National Parks in Lesser Poland
National Parks in Lesser Poland around Cracow / Kraków
the largest of Lesser Poland's parks, the Tatra National Park, protects the post-glacial, alpine mountainscape of the rocky Tatras Poland's highest mountains, reaching almost 2,500 m asl (Almost, as Rysy, the highest Polish peak, stands 2,499 m asl.) together with their natural environment.
This is the only location in Poland where you can see the marmot (Marmota marmota) and the chamois (Rupicapra rupicapra). Be careful though with the brown bear: an encounter may turn dangerous!
Dominant over the Babiogórski National Park situated in the south of Małopolska is Mount Babia Góra (1,725 m asl.), the highest peak of the Beskidy.
The massif of Babia Góry is a part of the European Watershed: rivers originating on its northern slopes run to the Baltic Sea, and those from the southern to the Black Sea. The ridge commands beautiful panoramas of the Tatras; they look best at sunrise and sunset.
The entire Pieniński National Park lies within the Pieniny Mountains, known for the Dunajec Gorge, sheer drops of rocky promontories of Trzy Korony and Sokolica, and the unbelievable abundance of the fauna.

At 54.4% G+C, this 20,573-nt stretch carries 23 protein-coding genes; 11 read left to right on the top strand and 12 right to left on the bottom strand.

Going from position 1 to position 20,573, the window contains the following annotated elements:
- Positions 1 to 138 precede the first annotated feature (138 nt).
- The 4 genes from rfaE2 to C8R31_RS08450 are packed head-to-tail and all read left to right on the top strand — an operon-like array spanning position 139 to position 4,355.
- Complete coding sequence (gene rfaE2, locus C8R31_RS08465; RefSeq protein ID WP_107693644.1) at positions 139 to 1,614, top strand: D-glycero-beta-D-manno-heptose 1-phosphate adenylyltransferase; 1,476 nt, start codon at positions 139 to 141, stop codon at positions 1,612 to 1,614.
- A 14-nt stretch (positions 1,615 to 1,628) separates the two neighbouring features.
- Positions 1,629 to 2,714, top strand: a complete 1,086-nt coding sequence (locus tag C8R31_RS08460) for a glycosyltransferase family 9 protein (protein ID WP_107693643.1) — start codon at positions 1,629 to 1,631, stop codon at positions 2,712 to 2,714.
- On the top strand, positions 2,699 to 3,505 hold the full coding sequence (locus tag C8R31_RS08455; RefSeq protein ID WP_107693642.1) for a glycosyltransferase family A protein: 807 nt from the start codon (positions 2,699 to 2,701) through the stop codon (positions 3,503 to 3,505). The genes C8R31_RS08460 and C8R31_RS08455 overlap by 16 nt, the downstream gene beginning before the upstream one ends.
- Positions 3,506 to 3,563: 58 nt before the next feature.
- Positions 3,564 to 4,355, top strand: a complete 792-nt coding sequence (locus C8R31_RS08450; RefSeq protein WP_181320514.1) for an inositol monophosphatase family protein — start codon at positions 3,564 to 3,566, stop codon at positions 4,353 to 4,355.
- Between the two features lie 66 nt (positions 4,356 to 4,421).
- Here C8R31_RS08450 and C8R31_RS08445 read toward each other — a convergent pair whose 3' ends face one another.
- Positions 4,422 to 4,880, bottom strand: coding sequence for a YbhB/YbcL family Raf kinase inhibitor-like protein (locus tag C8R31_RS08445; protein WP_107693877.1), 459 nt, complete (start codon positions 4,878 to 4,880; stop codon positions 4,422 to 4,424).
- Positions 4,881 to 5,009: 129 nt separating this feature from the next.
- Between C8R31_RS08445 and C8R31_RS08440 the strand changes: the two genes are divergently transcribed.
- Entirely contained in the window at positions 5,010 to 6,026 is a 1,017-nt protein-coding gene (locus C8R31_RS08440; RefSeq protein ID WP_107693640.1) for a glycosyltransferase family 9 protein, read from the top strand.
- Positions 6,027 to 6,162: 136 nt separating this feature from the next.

Over 13,000 species are represented within this small (only 23.5 sq.km) park, that is a representative of every other species of Polish fauna is present here! In Pieniny, only butterflies are represented by 1,555 species, 20 of which are endemic for mountainous regions.
The Ojcowski National Park is Małopolska's smallest; it protects the Jurassic landscape of the Prądnik River Valley, known for the fantastically shaped rocks with suggestive names: Hercules' Mace (known also as Club of Hercules, and Hercules Rock), Diotima's Needle, and Kraków Gate. Visitors enjoy visiting the Ciemna Cave and the Cave of King Ladislaus the Elbow-High (Łokietek).
A local peculiarity are numerous beaver lodges, and bat colonies in the caves. Surrounded by the beautiful landscapes, and interesting world of the fauna and flora stands the Renaissance Castle in Pieskowa Skała and ruins of the medieval fortress in Ojców. Definitely worth visiting.
The Gorczański Park Narodowy is situated within the Gorce Mountains and is almost entirely (95%) covered by forests that envelop the gentle peaks of the Gorce: Turbacz, Kudłoń, and Gorc. The reward for climbing them are the panoramas of the mountainous ranges of the Tatras, Pieniny, and Beskidy.
The fire salamander (Salamandra salamandra) is the symbol of the park and Poland's largest tailed amphibian (caudata). The salamanders are especially easy to find after rains, in the evening or at night.
Situated in the north-eastern part of Małopolska, the Magurski Park Narodowy is one of Poland's and Europe's most abundant wildlife habitats. It is one of Europe's last corners to be inhabited by wildcats (Felis silvestris) and lynxes.
Brown bears only visit the park, whose permanent inhabitants include wolves, deer, wild pigs, and badgers. Local birds include the lesser spotted eagle (Aquila pomarina), which, not unlike several other species (including birds, bats, and fishes), was entered into the Polish Red Book of Endangered Species.